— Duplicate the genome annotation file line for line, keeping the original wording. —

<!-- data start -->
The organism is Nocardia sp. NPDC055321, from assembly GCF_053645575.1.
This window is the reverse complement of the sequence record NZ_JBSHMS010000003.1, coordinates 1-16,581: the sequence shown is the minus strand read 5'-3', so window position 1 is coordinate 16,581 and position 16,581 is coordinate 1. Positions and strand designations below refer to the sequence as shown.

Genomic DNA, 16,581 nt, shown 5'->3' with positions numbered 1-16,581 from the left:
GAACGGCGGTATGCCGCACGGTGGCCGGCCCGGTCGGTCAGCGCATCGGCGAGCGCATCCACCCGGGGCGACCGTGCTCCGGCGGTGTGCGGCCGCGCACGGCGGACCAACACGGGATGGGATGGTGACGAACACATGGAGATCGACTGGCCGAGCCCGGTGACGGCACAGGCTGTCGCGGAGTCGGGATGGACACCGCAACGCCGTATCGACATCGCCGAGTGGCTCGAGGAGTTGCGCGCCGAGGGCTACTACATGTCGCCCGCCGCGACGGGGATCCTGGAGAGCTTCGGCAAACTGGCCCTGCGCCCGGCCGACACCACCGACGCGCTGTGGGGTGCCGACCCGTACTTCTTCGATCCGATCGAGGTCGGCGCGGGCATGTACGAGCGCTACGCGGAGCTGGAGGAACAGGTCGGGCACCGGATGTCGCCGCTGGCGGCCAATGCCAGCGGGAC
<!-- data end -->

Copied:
The organism is Nocardia sp. NPDC055321, from assembly GCF_053645575.1.
This window is the reverse complement of the sequence record NZ_JBSHMS010000003.1, coordinates 1-16,581: the sequence shown is the minus strand read 5'-3', so window position 1 is coordinate 16,581 and position 16,581 is coordinate 1. Positions and strand designations below refer to the sequence as shown.

Genomic DNA, 16,581 nt, shown 5'->3' with positions numbered 1-16,581 from the left:
GAACGGCGGTATGCCGCACGGTGGCCGGCCCGGTCGGTCAGCGCATCGGCGAGCGCATCCACCCGGGGCGACCGTGCTCCGGCGGTGTGCGGCCGCGCACGGCGGACCAACACGGGATGGGATGGTGACGAACACATGGAGATCGACTGGCCGAGCCCGGTGACGGCACAGGCTGTCGCGGAGTCGGGATGGACACCGCAACGCCGTATCGACATCGCCGAGTGGCTCGAGGAGTTGCGCGCCGAGGGCTACTACATGTCGCCCGCCGCGACGGGGATCCTGGAGAGCTTCGGCAAACTGGCCCTGCGCCCGGCCGACACCACCGACGCGCTGTGGGGTGCCGACCCGTACTTCTTCGATCCGATCGAGGTCGGCGCGGGCATGTACGAGCGCTACGCGGAGCTGGAGGAACAGGTCGGGCACCGGATGTCGCCGCTGGCGGCCAATGCCAGCGGGAC